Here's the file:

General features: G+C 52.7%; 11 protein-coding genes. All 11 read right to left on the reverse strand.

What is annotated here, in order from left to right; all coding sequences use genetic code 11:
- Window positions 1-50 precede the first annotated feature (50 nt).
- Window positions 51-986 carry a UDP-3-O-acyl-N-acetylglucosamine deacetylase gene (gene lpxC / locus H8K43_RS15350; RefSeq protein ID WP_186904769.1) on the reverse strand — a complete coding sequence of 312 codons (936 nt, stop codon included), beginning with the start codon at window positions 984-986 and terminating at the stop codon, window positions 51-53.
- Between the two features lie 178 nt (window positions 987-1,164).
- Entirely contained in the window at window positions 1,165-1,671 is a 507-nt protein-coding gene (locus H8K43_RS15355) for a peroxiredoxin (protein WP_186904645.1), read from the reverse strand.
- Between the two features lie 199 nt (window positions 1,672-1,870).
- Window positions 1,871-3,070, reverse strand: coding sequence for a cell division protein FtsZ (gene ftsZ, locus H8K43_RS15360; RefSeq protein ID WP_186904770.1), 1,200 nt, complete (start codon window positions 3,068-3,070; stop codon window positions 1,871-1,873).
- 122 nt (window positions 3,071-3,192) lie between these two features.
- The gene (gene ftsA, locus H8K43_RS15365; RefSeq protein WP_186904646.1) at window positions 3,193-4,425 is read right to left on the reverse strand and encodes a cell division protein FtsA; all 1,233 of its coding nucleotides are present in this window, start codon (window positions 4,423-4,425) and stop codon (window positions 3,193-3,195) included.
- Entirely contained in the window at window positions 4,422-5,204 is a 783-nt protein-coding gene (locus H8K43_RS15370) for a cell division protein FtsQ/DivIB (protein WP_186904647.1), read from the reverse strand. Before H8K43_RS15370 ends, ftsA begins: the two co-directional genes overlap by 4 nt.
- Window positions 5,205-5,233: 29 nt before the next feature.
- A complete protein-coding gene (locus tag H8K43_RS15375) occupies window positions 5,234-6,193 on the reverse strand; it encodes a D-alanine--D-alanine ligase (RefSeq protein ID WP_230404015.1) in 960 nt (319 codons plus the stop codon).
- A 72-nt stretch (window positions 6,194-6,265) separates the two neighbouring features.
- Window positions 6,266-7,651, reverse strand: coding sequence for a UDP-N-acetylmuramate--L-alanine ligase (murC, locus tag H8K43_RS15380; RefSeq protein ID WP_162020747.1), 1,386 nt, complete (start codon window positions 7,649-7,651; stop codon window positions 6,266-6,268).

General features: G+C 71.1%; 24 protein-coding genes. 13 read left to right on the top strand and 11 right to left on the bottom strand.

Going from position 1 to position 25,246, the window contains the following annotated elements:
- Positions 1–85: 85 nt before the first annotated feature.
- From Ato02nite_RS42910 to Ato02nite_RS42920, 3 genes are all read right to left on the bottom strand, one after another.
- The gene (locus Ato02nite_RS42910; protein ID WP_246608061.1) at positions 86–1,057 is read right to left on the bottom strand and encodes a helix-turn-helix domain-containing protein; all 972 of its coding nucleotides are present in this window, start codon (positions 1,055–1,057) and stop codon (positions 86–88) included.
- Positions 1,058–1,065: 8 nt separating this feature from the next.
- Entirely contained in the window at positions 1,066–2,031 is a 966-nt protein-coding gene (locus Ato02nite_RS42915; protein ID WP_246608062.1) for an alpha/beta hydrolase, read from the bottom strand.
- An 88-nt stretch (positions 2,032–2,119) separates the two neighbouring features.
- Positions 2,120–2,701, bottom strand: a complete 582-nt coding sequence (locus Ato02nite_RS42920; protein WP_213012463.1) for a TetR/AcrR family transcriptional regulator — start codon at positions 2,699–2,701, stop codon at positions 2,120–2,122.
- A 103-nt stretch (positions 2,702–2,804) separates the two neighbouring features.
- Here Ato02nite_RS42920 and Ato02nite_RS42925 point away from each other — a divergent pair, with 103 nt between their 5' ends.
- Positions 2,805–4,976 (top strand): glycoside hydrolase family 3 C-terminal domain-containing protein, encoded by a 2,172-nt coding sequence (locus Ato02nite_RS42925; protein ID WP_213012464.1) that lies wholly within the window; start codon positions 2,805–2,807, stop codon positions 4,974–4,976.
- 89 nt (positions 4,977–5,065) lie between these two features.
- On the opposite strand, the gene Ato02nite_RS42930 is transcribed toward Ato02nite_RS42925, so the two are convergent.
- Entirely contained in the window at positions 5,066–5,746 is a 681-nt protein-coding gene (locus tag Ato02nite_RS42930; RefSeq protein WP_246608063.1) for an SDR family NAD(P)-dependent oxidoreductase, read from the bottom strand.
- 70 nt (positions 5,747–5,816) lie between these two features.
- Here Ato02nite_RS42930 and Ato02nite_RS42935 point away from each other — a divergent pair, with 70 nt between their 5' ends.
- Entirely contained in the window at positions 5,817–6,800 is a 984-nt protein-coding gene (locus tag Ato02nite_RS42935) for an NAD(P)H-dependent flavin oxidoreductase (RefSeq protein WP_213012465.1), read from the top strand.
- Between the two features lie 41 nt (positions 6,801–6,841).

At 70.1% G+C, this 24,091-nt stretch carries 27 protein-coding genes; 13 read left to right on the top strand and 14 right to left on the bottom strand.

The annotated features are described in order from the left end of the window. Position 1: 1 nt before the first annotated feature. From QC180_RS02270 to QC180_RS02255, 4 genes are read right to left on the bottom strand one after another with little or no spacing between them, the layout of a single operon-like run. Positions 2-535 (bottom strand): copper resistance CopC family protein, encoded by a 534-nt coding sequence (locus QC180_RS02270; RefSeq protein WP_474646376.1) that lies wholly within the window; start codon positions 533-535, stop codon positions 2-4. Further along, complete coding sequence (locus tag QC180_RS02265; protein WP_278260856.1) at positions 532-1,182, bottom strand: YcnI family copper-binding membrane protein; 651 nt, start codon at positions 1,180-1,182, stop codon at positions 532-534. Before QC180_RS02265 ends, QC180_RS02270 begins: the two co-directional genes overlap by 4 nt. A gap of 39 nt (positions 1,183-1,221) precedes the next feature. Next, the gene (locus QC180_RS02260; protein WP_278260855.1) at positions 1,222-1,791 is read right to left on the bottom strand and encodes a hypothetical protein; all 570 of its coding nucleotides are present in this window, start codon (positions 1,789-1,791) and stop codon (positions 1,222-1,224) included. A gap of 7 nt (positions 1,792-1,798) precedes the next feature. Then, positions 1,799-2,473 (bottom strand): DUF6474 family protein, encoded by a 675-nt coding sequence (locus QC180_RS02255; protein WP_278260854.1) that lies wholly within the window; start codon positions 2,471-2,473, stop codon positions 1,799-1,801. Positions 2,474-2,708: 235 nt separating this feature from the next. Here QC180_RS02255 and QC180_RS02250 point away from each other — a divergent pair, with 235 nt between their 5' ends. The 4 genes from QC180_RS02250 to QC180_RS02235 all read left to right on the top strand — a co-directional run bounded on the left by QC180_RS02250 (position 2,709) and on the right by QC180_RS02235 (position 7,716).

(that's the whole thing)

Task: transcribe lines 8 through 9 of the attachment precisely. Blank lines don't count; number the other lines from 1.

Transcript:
- Window positions 1,871-3,070, reverse strand: coding sequence for a cell division protein FtsZ (gene ftsZ, locus H8K43_RS15360; RefSeq protein ID WP_186904770.1), 1,200 nt, complete (start codon window positions 3,068-3,070; stop codon window positions 1,871-1,873).
- 122 nt (window positions 3,071-3,192) lie between these two features.